From the 1950s until the 1980s, the agrarian Lagunas began abandoning farming and ranching to rely on work at the mammoth Jackpile-Paguate uranium mine on Indian territory leased through Interior. Now abandoned, the government put Jackpile-Paguate on its Superfund list for cleanups in 2013. Another uranium mine on Pueblo land nearby, run by
Homestake Mining Co.
, was put on the list in 1983.
Tribal leaders say irradiated runoff still washes from the sites during heavy storms, contaminating their drinking and irrigation water. Pueblo of Acoma Gov. Brian Vallo said cancer, lung disease and suicides are part of the legacy of the mining years for the Pueblo tribes there.
Ms. Haaland often recounts her mother’s tales of how their communities’ fortunes turned with the mines, Mr. Vallo said.
“Even while the mining activity provided employment opportunities…the long-term implications of that industry in our area have been life-threatening,” Mr. Vallo said.
Ms. Haaland’s political career took off in the past decade as environmentalists and Native Americans increasingly found common ground around climate change.
In 2016, Ms. Haaland was among the thousands gathered in North Dakota to support the Standing Rock Sioux Tribe’s effort to block construction of the Dakota Access Pipeline. Ms. Haaland stayed for four days and cooked a New Mexican dish, green chile stew, to feed protesters from the trunk of her car.
“We need to act fast to counteract climate change and keep fossil fuels in the ground,” Ms. Haaland said on her congressional campaign website. “I pledge to vote against all new fossil fuel infrastructure, and to fight instead for 100% clean energy.”
After taking office in 2019, she was instrumental in getting a moratorium to stop new drilling in areas around New Mexico’s Chaco Canyon that tribes consider sacred. In May 2019, she told the Guardian newspaper that she was “wholeheartedly against fracking and drilling on public lands.”
As interior secretary, Ms. Haaland would oversee the national parks, Endangered Species Act rules and the U.S. Bureau of Indian Affairs. She would also oversee the public-lands programs, including drilling and mining interests on leases that cover millions of acres on- and offshore.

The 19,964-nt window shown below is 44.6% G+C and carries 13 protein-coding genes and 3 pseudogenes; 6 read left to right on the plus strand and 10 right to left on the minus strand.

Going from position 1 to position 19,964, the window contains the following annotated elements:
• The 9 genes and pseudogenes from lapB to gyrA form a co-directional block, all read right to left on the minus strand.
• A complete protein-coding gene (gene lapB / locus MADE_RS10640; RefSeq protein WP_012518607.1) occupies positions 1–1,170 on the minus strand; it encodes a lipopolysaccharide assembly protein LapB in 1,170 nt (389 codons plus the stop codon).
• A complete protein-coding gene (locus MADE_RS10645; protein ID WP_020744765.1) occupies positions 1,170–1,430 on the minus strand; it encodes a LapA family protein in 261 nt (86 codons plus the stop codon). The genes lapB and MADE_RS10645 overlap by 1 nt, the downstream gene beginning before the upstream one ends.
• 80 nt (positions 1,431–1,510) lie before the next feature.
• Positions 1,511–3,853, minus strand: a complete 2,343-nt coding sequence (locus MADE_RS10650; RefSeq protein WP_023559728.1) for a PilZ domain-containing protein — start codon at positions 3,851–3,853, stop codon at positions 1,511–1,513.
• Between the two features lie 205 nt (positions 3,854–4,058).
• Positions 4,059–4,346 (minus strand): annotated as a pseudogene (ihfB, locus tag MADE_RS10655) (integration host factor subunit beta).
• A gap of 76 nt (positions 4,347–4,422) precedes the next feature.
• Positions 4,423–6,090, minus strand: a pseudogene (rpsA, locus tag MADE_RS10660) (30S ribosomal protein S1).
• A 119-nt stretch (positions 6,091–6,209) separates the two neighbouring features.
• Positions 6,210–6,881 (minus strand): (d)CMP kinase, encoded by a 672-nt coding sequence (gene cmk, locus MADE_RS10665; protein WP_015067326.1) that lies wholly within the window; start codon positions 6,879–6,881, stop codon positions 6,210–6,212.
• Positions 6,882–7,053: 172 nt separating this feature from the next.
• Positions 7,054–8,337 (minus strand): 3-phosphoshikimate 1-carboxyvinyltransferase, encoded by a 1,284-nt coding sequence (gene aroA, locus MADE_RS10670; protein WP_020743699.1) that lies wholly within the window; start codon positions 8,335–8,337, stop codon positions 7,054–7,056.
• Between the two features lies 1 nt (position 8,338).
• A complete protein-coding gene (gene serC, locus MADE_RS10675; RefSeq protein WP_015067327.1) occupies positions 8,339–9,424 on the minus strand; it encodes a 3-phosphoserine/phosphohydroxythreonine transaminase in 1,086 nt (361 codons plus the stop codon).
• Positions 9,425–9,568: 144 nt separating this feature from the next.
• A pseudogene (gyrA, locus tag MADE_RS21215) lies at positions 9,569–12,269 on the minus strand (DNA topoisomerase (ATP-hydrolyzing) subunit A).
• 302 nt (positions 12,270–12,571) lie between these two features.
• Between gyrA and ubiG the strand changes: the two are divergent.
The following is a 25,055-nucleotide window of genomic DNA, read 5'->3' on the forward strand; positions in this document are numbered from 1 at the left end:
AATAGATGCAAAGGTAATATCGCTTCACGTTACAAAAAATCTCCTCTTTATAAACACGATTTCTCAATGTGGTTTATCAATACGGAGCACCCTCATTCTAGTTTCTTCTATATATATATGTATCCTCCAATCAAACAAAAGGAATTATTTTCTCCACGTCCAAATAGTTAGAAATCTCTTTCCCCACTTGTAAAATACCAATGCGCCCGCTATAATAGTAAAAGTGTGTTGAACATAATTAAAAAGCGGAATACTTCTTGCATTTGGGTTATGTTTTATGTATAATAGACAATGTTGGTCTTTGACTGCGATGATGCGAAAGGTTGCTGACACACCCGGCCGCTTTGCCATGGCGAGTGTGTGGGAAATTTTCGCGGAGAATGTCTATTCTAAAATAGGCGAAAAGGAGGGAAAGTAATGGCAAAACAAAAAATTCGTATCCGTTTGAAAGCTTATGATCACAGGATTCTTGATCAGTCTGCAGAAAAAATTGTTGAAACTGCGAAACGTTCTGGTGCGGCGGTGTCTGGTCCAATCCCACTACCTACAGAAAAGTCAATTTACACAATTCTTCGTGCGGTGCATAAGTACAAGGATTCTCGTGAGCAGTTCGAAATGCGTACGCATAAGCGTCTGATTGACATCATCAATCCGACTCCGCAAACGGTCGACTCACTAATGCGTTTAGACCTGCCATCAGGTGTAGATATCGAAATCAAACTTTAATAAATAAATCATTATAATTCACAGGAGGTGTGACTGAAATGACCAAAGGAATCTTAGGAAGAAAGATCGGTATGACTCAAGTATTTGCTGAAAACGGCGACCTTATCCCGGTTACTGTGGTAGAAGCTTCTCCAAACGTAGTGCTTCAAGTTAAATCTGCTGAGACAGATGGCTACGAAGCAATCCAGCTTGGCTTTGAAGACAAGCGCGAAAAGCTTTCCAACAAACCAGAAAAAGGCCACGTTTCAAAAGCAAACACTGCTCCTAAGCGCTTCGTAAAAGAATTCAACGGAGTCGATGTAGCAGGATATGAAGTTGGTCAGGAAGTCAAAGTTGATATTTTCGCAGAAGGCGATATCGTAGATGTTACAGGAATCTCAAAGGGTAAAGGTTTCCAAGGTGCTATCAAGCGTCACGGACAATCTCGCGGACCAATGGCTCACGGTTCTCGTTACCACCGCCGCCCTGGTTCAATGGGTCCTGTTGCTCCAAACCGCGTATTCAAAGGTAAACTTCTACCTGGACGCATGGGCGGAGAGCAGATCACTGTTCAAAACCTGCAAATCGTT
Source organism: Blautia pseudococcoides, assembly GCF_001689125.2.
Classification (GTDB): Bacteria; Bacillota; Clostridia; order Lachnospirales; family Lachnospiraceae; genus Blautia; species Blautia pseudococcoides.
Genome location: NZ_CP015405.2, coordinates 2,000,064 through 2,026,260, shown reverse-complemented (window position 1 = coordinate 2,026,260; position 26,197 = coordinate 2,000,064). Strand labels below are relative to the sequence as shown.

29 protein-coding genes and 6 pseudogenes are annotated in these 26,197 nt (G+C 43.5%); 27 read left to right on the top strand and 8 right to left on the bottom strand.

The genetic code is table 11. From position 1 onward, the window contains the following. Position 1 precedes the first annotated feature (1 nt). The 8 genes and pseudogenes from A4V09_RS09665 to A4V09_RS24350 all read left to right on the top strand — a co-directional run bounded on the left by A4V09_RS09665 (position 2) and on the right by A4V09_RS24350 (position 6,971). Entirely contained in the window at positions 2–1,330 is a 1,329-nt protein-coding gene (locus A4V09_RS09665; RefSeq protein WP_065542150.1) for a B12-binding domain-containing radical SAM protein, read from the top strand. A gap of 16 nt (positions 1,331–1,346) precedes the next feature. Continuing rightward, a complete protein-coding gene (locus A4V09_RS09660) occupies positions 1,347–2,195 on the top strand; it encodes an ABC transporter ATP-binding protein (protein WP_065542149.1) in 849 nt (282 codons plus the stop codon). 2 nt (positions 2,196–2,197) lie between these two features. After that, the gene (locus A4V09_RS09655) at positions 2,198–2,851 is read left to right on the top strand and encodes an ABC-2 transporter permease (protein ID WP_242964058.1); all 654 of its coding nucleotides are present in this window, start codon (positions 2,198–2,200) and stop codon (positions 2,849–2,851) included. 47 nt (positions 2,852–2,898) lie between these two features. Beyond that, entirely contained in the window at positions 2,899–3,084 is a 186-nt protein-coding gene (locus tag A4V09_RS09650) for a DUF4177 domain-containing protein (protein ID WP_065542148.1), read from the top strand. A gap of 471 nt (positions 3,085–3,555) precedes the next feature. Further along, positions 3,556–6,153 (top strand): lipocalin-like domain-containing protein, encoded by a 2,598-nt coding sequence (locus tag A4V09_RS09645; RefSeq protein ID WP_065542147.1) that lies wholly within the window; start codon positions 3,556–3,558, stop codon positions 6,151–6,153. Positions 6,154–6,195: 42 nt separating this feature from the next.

These leases generate about $10 billion a year in revenue to the federal government, which shares roughly a third of that money with states and tribes. Even if new leases are banned, the administration says current leases will stand, requiring Ms. Haaland to work with oil companies that she has pledged to work against.
“Her public statements have been fairly antagonistic and hostile. There’s just no two ways around it,” said Ryan Flynn, leader of the New Mexico Oil and Gas Association, the biggest oil-industry trade group in Ms. Haaland’s home state.
SHARE YOUR THOUGHTS
How do you see Deb Haaland’s confirmation hearing playing out? Join the conversation below.
Oil-and-gas development put $2.8 billion of revenue into state coffers last year, roughly a third of the state’s general funds. Of that money, a third to half came from operations on federal land, according to the oil and gas association.
“If the state is…forced to make budget cuts or raise taxes to address deficits, then there will absolutely be a political price,” Mr. Flynn said.
That will put pressure on Ms. Haaland even from allies back home, if she is confirmed. State leaders plan to ask the Interior Department for help if new rules shrink oil development, said Stephanie Garcia Richard, the state public lands commissioner.
“She understands you can’t just be a spigot that turns off. There needs to be a plan,” Mrs. Garcia Richard said. “Native people have been through a lot. They have suffered generations of trauma. So she has an understanding of what the long game is.”
Write to Timothy Puko at [email protected]
Copyright ©2020 Dow Jones & Company, Inc. All Rights Reserved. 87990cbe856818d5eddac44c7b1cdeb8